The first line of de­fense is a golf ball drilled out and epox­ied onto the end of the wire kick­stand. This mod­i­fi­ca­tion keeps the kick­stand from dig­ging into the soft grass that grows along the banks. And most of us have learned the hard way that fur­ther mod­i­fi­ca­tion is re­quired. The fall­back is a length of shovel or hockey stick han­dle, with an an­gled cut at one end and a notch in the other. The notch sup­ports the bas­ket, and the an­gled end pro­vides max­i­mum grip, dig­ging in when the wind blows. An­other com­mon ad­di­tion is a length of pool noo­dle sliced and fit­ted over the bas­ket’s rim, used as fast-ac­cess stor­age for fa­vorite lures, the hooks jabbed into the foam. And there are dozens of other tweaks and so­lu­tions, too. I could write a whole story about the meth­ods I’ve seen for tot­ing a hot cof­fee.

One by one, the doors slam, and bikes with rods splayed out like the herls of a strut­ting pea­cock glide, rat­tling qui­etly, to­ward the ac­cess road. Leav­ing the lot in dark­ness turns the ride into a prayer: that the spot you have in mind is not al­ready oc­cu­pied, that be­ing late for work will be worth it. Later in the morn­ing, the ride be­comes a mis­sion. If the bite was good, you’re speed­ing with the cur­rent to get back in front of the fish. If the bite was off, your mis­sion is to find out if you were in the wrong place.

The ge­og­ra­phy of the area is what makes it such an amaz­ing place to fish, par­tic­u­larly dur­ing the spring striper mi­gra­tion (see the side­bar on this sum­mer’s fish­ery). When a body of fish en­ters Buz­zards Bay, it is es­sen­tially fun­neled through the canal. (Choke points are el­e­men­tary in so many styles of fish­ing, and the canal has to be one of the world’s largest.) Fish­er­men come from all over the coun­try each year be­cause of an as­tro­nom­i­cal anom­aly known as the break­ing tides. Th­ese tides oc­cur when the cur­rent turns east (com­ing from Buz­zards Bay) within an hour or so of first light. Ev­ery set of tides is dif­fer­ent, but when you hit one right, you’ll see scores of fish, some 40 pounds or bet­ter, drift­ing through with the tide, smash­ing mack­erel, her­ring, whit­ing, but­ter­fish and other baits on the sur­face. This nat­u­ral oc­cur­rence sets up an ag­gres­sive feed­ing sce­nario that makes th­ese fish sus­cep­ti­ble to be­ing caught on sur­face plugs in large num­bers.

There are many the­o­ries as to why th­ese tides are so pro­duc­tive, but I’m not sure any­one knows the de­fin­i­tive rea­son. “Be­cause those tides oc­cur dur­ing the moons,” says Wayne Hess, maker of Guppy Lures and a hard-core canal an­gler, “that cur­rent packs the canal full of bait,

and the bait can’t fight through the cur­rent to get out. When the wa­ter slacks and the bait tries to make a run for it, it’s a free-for-all.”

The thirst for a spec­tac­u­lar top-wa­ter hit from a big bass brings the crowds. “I love it be­cause 90 per­cent of the time the fish are go­ing to be there,” Hess says, “and I know that odds are it will be a pen­cil-popper bite. There’s noth­ing like get­ting them on top.”

There re­ally aren’t any se­cret spots in the canal, at least if plug­ging is your game. Cer­tain rips and ed­dies hold fish longer, and there are likely ar­eas where stripers might cor­ral bait when the tide comes up to full speed. But the ba­sic makeup of a canal bite is that a per­cent­age of the fish en­ter the canal in the dark and hold on the bot­tom un­til the tide slows. When sun­light be­gins to pen­e­trate the wa­ter, the fish push bait up through the wa­ter col­umn, and packs of bass be­gin show­ing on the sur­face, pun­ish­ing bait as they drift through the lazy cur­rent. On the best morn­ings, more bass en­ter the canal from the west, and waves of bass move through, tak­ing down any­thing that moves as they go. The hits are vi­cious, and the bat­tles with big bass are epic, as the fish have the up­per hand with depths of 36 to 50 feet, stepped ledges, riprap and cur­rent to use to their ad­van­tage.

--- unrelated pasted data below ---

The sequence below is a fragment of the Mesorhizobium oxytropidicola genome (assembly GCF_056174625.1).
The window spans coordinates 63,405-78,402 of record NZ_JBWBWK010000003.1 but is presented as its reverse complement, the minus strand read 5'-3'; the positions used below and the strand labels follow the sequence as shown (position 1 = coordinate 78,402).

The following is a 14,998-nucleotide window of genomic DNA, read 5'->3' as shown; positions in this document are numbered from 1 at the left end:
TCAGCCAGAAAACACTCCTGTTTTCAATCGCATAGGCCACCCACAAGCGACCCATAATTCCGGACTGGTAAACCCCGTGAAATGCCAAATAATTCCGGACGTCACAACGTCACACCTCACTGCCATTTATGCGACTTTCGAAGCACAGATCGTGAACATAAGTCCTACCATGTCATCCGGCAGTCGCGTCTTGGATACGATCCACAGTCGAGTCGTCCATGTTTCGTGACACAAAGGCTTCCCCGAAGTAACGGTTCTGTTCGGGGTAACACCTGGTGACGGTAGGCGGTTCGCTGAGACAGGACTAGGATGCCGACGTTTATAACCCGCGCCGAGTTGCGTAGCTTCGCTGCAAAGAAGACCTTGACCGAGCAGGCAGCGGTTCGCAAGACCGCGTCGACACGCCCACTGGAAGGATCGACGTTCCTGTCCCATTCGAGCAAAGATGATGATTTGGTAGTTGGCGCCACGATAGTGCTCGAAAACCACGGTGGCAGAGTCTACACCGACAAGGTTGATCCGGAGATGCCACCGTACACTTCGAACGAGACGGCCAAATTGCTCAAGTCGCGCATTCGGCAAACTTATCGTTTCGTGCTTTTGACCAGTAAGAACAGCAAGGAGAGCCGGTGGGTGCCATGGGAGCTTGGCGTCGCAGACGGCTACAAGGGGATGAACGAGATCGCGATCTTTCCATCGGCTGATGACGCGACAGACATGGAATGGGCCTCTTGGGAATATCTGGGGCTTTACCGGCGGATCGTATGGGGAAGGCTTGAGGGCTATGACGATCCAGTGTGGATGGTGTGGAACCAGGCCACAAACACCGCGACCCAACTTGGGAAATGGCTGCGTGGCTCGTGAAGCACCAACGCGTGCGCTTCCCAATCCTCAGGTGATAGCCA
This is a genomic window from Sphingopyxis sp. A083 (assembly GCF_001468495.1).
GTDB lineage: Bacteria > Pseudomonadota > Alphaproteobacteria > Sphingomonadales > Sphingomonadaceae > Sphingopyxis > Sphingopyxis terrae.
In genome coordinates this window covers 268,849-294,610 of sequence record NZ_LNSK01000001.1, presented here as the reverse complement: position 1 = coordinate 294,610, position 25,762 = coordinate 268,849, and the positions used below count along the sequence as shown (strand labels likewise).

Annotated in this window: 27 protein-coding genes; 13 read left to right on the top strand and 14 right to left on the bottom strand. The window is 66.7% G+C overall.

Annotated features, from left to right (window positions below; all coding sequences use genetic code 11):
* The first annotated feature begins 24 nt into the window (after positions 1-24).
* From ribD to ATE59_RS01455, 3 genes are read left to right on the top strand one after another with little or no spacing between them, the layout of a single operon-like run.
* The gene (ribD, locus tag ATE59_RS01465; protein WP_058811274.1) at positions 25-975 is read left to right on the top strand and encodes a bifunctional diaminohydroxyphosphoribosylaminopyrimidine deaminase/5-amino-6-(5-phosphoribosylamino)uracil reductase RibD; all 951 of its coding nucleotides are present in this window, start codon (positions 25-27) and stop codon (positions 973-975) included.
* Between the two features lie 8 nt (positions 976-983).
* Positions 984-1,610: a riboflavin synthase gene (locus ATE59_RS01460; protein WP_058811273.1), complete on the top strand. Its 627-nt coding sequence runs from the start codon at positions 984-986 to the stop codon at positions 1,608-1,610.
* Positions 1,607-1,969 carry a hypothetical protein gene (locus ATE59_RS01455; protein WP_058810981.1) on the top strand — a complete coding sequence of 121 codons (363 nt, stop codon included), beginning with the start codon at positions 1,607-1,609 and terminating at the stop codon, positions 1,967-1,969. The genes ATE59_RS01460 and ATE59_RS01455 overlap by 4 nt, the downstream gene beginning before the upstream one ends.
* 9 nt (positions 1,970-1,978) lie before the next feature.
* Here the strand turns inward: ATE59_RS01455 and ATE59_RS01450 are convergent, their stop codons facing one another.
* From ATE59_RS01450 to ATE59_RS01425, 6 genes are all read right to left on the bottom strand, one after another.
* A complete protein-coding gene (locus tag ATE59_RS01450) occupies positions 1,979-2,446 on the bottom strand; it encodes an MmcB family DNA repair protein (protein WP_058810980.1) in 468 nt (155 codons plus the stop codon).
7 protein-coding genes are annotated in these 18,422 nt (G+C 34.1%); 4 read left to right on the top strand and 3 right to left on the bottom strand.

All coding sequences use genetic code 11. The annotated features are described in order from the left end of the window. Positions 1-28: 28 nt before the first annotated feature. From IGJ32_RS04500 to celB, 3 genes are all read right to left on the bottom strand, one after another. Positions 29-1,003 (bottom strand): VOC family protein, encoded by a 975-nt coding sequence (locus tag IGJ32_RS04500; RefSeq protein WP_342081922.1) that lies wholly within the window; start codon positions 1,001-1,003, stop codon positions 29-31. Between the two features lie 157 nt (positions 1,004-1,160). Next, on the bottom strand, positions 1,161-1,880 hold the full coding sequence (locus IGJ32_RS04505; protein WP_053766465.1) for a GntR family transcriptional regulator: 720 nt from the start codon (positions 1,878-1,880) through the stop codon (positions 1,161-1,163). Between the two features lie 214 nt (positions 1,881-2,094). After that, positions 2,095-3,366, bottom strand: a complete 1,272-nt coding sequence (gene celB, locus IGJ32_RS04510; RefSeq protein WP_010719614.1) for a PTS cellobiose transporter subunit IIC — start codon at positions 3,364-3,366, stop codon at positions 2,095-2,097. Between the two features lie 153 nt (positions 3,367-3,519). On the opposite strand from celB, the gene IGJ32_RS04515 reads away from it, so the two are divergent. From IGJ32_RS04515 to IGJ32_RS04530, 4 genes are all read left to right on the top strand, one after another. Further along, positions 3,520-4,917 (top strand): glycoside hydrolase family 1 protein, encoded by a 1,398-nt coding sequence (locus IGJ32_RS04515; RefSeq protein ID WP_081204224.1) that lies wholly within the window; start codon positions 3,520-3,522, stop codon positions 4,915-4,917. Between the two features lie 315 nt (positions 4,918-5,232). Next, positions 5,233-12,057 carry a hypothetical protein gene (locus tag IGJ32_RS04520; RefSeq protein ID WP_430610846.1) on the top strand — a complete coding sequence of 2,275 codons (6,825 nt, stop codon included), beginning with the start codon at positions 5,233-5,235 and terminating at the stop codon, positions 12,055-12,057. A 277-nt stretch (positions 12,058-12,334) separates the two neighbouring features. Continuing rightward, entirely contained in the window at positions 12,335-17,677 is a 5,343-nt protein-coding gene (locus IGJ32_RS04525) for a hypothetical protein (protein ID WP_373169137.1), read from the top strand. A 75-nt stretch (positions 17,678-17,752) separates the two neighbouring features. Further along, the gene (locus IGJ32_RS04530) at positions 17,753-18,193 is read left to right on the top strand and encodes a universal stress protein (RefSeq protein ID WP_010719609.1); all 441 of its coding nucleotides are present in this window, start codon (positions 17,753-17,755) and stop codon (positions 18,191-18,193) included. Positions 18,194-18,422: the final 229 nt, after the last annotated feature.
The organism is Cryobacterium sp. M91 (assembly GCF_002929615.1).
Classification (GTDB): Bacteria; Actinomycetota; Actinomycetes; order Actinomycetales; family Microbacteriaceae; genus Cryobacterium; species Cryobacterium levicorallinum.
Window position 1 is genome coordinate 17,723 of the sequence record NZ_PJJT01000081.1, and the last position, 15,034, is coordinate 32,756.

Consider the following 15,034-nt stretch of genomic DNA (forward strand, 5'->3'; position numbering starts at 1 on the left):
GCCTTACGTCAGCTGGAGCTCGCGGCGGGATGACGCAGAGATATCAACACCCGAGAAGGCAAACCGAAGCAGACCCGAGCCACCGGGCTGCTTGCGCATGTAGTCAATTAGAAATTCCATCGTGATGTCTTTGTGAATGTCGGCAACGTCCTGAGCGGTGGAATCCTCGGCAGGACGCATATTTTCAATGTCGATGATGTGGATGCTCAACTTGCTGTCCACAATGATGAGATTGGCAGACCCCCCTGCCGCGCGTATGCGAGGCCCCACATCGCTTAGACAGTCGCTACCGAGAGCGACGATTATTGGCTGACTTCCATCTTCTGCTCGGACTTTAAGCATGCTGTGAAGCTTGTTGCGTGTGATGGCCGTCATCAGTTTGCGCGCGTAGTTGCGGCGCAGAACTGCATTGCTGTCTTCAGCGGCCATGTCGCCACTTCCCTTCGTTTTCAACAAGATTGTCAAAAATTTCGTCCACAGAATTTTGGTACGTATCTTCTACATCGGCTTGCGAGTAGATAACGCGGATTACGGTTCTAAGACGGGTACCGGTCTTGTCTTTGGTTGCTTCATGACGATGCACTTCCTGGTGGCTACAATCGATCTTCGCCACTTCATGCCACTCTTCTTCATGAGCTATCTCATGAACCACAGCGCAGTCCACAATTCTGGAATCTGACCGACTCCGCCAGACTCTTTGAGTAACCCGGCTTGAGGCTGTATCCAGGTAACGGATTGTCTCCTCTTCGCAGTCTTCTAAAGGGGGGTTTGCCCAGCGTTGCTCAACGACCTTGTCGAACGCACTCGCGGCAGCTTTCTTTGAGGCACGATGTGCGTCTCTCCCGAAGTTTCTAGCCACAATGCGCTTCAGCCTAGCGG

The at­ti­tude that hangs in the lots dur­ing the dark ar­rival fluc­tu­ates with the in­ten­sity of the bite when ev­ery­one re­turns. “It’s funny how peo­ple are,” says Dave Daluz, a hard-core sur­f­caster and canal fish­er­man from Dart­mouth, Mas­sachusetts. “When the bite is on, they’re prac­ti­cally high-fiv­ing, chest bump­ing and ass-slap­ping ev­ery­one that walks by. But when the bite is off, good luck even mak­ing eye con­tact.”

When the fish­ing has been good, many an­glers stay long after the bite has sub­sided to trade war sto­ries from that morn­ing. It’s al­most a party at­mos­phere on the best days. It’s just as easy to un­der­stand why the same peo­ple turn frosty when the fish don’t show. Sac­ri­fices are made, re­la­tion­ships are strained, sleep is lost be­cause, un­like fish­ing in most other places, you can’t not go and not know what hap­pened. The canal gets more so­cial me­dia cov­er­age than Trump, Hil­lary and Bernie com­bined when it’s on. And miss­ing out feels like a kick in the co­jones.

As the sun reaches the 9 o’clock po­si­tion and the dust of a great bite

set­tles into the quick­en­ing tide, a buzz hangs in the air. After a few last prayer casts, I climb the steep em­bank­ment to join the other bikes on the path, hur­ry­ing back to the nor­mal peo­ple in their nor­mal day. Many bikes plod along, dis­play­ing wide tails draped over the sides of their bas­kets. Back at the lot, wide-eyed an­glers are bark­ing blow-by­blow ac­counts back and forth. Their con­ver­sa­tions snap at a pace that only co­caine could keep up with — this is the adren­a­line, what we wake for. This is why so many an­glers travel great dis­tances to be here.

New Jersey an­gler John “J.M.” Basile fishes the canal sev­eral times a year. “Even though I live 100 yards from the At­lantic Ocean back home, I don’t think twice about the 300-mile drive to the canal,” he says. “The canal is its own en­vi­ron­ment, with its own tech­niques and its own unique group of guys who fish it; some stretches al­most look like a wild river in Wy­oming. But se­ri­ously, where else in the world can you ride your bike on a paved road, look at beau­ti­ful scenery and catch big stripers along the way? Nowhere.”

It’s pretty hard to ar­gue with that.

Sun­rise finds the faith­ful out in force. The bike brigade takes stock of con­di­tions.

Big striped bass are the main at­trac­tion of canal an­glers. Bobby El­li­nas slides a 54-pounder over the wrack weed and up the riprap.